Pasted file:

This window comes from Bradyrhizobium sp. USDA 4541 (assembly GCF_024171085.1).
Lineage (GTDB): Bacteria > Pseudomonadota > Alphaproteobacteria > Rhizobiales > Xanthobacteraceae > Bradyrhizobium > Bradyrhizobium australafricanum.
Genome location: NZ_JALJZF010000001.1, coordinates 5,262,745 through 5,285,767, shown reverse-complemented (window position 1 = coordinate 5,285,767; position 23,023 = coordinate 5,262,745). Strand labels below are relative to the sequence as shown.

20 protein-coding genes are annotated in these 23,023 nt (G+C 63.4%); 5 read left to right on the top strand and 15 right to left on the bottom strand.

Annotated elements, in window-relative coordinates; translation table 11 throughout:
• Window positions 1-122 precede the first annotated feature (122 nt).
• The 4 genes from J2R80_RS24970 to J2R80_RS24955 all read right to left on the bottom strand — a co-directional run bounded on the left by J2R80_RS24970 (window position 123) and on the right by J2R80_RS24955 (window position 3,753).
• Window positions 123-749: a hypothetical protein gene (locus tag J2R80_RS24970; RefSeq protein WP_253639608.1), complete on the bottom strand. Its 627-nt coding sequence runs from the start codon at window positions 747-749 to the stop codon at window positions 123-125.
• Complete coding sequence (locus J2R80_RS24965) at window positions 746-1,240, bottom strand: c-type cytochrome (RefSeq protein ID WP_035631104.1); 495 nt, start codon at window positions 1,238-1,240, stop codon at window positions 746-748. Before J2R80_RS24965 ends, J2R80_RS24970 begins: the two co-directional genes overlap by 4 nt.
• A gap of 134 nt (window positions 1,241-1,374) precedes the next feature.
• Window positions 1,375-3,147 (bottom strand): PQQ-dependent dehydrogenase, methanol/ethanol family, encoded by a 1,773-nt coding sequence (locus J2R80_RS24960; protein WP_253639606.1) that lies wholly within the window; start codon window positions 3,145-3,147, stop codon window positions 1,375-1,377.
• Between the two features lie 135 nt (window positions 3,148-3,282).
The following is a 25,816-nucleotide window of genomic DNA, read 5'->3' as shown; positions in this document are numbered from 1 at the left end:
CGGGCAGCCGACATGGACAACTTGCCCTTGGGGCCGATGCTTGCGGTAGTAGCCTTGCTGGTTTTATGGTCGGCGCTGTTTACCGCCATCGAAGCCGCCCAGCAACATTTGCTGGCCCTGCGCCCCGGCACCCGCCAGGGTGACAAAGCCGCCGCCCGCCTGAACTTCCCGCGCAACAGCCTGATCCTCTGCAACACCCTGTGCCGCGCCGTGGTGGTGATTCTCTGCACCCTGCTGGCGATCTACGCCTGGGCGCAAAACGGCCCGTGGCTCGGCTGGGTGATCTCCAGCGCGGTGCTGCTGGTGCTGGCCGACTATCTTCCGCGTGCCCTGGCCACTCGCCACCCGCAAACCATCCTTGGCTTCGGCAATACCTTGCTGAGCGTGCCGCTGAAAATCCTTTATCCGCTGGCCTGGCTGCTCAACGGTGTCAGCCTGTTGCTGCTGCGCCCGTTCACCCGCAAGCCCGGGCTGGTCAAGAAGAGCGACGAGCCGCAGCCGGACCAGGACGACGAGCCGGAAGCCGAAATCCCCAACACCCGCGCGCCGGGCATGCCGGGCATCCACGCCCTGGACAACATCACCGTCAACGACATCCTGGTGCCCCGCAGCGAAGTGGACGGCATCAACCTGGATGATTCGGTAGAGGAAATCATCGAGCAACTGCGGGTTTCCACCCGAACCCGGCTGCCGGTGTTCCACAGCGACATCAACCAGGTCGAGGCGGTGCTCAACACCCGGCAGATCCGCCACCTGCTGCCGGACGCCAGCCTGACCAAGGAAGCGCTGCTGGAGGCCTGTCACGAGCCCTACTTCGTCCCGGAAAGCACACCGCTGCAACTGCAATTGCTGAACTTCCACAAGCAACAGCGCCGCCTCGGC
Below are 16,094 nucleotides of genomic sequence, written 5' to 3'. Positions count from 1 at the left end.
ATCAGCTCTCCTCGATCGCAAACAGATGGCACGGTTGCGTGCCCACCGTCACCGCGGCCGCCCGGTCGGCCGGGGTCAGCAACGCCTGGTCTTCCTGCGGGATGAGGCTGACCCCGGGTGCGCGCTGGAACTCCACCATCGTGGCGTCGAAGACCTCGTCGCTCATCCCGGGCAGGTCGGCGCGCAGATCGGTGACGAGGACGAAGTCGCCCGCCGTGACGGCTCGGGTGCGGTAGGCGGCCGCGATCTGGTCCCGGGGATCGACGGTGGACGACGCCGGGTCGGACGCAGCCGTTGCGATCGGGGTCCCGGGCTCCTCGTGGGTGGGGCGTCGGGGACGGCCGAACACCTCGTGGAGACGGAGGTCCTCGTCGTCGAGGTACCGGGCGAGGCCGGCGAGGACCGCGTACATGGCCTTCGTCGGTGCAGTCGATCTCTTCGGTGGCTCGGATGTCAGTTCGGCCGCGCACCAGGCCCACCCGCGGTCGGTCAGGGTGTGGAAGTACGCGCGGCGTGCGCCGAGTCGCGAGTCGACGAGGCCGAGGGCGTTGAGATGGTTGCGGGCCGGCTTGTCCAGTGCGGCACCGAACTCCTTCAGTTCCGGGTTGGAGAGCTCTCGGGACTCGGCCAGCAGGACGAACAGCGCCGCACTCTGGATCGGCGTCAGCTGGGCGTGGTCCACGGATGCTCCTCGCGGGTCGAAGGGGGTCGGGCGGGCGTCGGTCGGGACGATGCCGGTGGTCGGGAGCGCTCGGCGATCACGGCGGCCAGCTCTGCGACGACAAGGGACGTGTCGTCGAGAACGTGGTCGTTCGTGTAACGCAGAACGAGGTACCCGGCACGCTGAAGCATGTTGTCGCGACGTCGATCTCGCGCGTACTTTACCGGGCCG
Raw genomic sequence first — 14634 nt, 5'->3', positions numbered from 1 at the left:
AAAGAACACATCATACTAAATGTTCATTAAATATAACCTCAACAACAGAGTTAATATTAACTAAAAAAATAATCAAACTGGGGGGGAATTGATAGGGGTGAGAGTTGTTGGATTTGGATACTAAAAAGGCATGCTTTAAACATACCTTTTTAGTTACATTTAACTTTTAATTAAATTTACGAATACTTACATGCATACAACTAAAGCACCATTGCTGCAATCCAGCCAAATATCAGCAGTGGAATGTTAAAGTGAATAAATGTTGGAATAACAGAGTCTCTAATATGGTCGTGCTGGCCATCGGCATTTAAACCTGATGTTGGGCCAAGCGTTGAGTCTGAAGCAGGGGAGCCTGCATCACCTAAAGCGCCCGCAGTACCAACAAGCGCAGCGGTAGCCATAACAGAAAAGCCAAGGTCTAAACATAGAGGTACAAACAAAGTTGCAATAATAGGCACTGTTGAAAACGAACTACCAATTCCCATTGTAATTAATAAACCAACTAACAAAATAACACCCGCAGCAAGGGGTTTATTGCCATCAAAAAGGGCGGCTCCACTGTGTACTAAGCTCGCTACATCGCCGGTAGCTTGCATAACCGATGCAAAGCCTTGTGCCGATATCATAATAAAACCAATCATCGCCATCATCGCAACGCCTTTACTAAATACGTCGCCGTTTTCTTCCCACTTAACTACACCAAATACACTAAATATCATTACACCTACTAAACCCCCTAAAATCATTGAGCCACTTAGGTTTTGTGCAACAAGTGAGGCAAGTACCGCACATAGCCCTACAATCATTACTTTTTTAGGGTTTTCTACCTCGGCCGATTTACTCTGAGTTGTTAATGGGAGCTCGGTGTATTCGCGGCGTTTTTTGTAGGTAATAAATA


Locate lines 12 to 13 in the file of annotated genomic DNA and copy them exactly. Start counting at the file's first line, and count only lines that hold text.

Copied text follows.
• Between the two features lie 135 nt (window positions 3,148-3,282).
The following is a 25,816-nucleotide window of genomic DNA, read 5'->3' as shown; positions in this document are numbered from 1 at the left end: